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The ‘Sephora kid’ trend shows tweens are psyched about skincare. But their overzealous approach is raising concerns

By Parija Kavilanz, CNN

New York (CNN) — Tweens are obsessed with skincare. Their curiosity for all kinds of creams, gels, face masks and facial peels has even earned them a viral moniker: “Sephora Kids.”

“The Sephora Kid trend is a real phenomenon,” said Dr. Lauren Penzi, a New York-based dermatologist.

And skincare experts are applauding the fact that kids as young as eight years old appear to be invested in taking care of their skin. The evidence is all over social media. At the same time, they’re concerned these young consumers are going about it in a risky way – from what they are buying to where they are buying itand causing unnecessary damage such as rashes, allergic reactions and even skin burns.

Scores of recent TikTok and Instagram videos have documented the so-called tween invasion of Sephora and Ulta stores, with many grown-ups bemoaning the Gen Alpha takeover of these popular beauty products chains.

Tweens gravitate to Sephora and Ulta for the same reason that adult shoppers do. Both stores offer customers the try-before-you-buy option for any beauty or fragrance product sold in their store.

At a Sephora store in New York City, a store employee told CNN that tweens are frequently flowing in, not really asking for advice or recommendations from staff, and making a beeline for trendy and pricey skincare brands, such as Drunk Elephant, Glow Recipe and Laneige, that are hyped up by influencers.

Not necessarily for everyone

Drunk Elephant, whose products range from $38 for a 30 ml bottle of its uber popular “D-Bronzi” peptide face serum to $62 for 50 ml of its Lala Retro Whipped Cream, has an online FAQ section addressing younger customers asking, “Can Drunk Elephant be used by children?”

The response begins, “Yes, however not every product in our line should be used by younger fans, 12 and under. In general, we do not recommend using products containing high concentration of active ingredients, which address concerns that aren’t present at such an age,” and goes on to urge parental supervision.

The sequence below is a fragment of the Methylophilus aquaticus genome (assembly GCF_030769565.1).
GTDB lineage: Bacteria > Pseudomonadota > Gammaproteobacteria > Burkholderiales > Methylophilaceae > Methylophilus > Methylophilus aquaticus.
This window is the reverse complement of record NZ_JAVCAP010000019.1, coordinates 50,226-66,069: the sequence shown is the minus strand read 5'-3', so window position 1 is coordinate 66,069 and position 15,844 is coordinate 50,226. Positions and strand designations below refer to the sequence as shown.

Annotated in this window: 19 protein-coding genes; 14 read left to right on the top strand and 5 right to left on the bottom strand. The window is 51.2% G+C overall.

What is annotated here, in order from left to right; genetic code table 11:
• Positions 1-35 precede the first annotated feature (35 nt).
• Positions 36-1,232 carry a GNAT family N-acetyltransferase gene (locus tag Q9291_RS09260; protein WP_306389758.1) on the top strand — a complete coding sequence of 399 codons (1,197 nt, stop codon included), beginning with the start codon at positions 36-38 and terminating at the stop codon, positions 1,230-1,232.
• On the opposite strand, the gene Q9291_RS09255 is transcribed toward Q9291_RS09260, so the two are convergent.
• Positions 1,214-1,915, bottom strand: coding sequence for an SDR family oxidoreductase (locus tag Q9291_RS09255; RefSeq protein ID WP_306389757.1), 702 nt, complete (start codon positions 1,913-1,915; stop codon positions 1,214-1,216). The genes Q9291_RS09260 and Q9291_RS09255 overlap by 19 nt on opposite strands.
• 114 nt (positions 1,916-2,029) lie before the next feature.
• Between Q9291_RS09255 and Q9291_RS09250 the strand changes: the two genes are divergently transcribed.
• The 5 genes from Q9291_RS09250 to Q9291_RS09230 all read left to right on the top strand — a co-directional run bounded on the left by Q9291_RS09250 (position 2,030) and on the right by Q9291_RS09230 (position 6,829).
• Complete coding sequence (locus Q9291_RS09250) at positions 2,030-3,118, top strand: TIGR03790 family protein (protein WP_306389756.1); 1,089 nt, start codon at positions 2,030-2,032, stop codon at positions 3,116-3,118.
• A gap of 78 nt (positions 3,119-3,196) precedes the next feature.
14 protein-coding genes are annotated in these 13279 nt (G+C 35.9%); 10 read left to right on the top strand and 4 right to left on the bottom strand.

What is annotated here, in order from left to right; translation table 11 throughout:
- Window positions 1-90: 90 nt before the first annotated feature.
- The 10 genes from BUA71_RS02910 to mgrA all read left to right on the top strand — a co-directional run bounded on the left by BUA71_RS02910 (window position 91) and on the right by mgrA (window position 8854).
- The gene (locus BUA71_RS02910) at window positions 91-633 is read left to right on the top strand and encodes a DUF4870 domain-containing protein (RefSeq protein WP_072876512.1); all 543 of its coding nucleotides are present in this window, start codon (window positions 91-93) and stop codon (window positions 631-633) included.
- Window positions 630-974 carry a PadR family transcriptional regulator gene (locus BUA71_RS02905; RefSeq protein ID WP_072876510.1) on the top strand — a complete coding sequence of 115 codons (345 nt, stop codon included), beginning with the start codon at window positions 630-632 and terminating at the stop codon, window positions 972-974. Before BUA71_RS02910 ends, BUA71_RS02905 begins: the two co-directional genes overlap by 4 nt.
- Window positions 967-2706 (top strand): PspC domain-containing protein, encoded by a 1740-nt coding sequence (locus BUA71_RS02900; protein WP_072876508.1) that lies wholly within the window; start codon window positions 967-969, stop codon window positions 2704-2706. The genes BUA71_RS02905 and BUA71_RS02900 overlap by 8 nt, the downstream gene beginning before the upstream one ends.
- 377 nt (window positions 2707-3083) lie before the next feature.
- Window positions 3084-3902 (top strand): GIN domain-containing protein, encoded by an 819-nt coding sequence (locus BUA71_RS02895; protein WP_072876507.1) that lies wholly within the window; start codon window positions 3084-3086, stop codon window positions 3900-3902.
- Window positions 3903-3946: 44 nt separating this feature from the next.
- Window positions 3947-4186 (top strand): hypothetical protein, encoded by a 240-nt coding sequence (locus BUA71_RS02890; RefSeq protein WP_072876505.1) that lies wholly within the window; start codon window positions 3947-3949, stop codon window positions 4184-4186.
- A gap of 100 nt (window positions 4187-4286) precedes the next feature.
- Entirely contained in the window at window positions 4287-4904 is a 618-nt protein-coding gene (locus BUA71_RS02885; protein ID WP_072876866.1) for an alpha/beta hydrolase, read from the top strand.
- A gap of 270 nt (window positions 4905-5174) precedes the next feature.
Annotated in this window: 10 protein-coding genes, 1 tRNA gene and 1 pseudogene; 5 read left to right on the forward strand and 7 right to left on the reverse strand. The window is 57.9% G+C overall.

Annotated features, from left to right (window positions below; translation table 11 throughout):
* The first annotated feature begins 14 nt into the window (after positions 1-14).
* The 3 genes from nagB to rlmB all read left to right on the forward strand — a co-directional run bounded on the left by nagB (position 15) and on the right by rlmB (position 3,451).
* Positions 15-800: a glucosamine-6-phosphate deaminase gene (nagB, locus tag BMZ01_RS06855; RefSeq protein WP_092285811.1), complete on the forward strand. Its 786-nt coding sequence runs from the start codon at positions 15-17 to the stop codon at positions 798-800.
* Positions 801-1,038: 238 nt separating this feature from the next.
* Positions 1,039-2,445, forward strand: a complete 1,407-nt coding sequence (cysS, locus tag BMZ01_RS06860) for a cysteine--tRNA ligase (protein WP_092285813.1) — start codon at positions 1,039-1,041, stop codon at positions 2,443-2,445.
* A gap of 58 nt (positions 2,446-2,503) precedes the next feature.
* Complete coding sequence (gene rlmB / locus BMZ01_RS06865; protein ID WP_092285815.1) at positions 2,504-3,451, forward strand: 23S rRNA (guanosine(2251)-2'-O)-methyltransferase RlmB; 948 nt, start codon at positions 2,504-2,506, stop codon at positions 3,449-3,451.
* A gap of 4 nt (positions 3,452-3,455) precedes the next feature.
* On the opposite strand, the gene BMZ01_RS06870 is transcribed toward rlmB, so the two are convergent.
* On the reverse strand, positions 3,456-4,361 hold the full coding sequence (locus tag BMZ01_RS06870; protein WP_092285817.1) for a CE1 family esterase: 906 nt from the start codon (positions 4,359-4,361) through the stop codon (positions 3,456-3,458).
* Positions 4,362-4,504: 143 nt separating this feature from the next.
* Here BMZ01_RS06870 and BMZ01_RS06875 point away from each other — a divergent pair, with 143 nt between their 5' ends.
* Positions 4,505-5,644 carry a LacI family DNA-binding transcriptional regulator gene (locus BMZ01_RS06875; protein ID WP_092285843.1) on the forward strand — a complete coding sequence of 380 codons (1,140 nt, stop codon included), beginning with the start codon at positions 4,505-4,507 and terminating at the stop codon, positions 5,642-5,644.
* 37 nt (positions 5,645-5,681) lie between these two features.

Dr. Stacey Tull, a cosmetic dermatology specialist in Missouri, worries that preteens are falling for the hype without properly understanding popular skincare products, such as retinol, their usage and whether those products are actually suitable for younger skin. Retinol is a form of vitamin A and is a popular skincare ingredient that is used to improve the appearance of fine lines and wrinkles on aging skin.

Tweens definitely don’t need to use retinol, said Tull.

“Retinol came from retinoic acid, which is actually for acne but probably 20 years ago it took off as an anti-aging serum,” she said. “If tweens are having acne then they should see their doctors or dermatologist and get it prescribed rather than go for an anti-aging serum which does have some retinol, but the original intent is not to treat acne and it’s also in the wrong formulation to treat acne.”

The retinol products sold in beauty products stores, she said, are for mature skin of older consumers.

Dr. Penzi shared similar concerns and said she fears she’s already seeing the consequences among her younger patients.

“This age is when skin issues do tend to arise. It’s a lot of hormonal changes, maybe stress, maybe hygiene isn’t as good. This is when they start to figure out what their skin type is like,” she said. “It is certainly a good thing that these young individuals have awareness of their skin type, but they need to learn how to properly take care of it.”

But rushing into Sephora and Ulta to find products might be overkill. The three products she encourages tweens to use are gentle cleansers and moisturizers that are suited for their skin and sunscreen. Any additional product should only address specific needs at this age, such as oily or acne-prone skin.

Among her recent younger patients, Penzi said she’s seen a number of cases of allergic reactions. “They come in with redness, burning, itching, scaling and rashes,” she said. “One of the ingredients they might be truly allergic to or it’s way too irritating for their skin barrier.”